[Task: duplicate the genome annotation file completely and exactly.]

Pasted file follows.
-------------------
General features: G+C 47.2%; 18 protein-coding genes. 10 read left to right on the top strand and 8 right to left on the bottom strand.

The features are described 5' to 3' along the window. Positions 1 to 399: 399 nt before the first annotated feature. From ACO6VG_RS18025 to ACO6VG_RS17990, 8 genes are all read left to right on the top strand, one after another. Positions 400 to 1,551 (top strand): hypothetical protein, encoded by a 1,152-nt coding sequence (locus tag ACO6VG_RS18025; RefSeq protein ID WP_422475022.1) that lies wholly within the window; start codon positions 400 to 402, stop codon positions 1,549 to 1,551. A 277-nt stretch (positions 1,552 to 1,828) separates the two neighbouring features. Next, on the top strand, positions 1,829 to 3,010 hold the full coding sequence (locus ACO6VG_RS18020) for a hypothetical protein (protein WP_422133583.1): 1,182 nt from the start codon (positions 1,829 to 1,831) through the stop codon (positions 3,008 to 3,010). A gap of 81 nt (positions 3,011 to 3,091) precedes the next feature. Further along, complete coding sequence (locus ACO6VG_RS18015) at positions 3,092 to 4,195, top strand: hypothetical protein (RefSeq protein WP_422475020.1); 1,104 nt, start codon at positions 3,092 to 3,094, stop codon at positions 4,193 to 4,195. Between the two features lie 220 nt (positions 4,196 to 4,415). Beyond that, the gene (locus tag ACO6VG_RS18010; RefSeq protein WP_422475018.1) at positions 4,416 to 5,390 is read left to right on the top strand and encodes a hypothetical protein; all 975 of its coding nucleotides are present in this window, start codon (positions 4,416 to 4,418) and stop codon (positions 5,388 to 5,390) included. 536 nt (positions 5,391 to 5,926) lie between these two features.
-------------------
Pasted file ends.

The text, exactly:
General features: G+C 47.2%; 18 protein-coding genes. 10 read left to right on the top strand and 8 right to left on the bottom strand.

The features are described 5' to 3' along the window. Positions 1 to 399: 399 nt before the first annotated feature. From ACO6VG_RS18025 to ACO6VG_RS17990, 8 genes are all read left to right on the top strand, one after another. Positions 400 to 1,551 (top strand): hypothetical protein, encoded by a 1,152-nt coding sequence (locus tag ACO6VG_RS18025; RefSeq protein ID WP_422475022.1) that lies wholly within the window; start codon positions 400 to 402, stop codon positions 1,549 to 1,551. A 277-nt stretch (positions 1,552 to 1,828) separates the two neighbouring features. Next, on the top strand, positions 1,829 to 3,010 hold the full coding sequence (locus ACO6VG_RS18020) for a hypothetical protein (protein WP_422133583.1): 1,182 nt from the start codon (positions 1,829 to 1,831) through the stop codon (positions 3,008 to 3,010). A gap of 81 nt (positions 3,011 to 3,091) precedes the next feature. Further along, complete coding sequence (locus ACO6VG_RS18015) at positions 3,092 to 4,195, top strand: hypothetical protein (RefSeq protein WP_422475020.1); 1,104 nt, start codon at positions 3,092 to 3,094, stop codon at positions 4,193 to 4,195. Between the two features lie 220 nt (positions 4,196 to 4,415). Beyond that, the gene (locus tag ACO6VG_RS18010; RefSeq protein WP_422475018.1) at positions 4,416 to 5,390 is read left to right on the top strand and encodes a hypothetical protein; all 975 of its coding nucleotides are present in this window, start codon (positions 4,416 to 4,418) and stop codon (positions 5,388 to 5,390) included. 536 nt (positions 5,391 to 5,926) lie between these two features.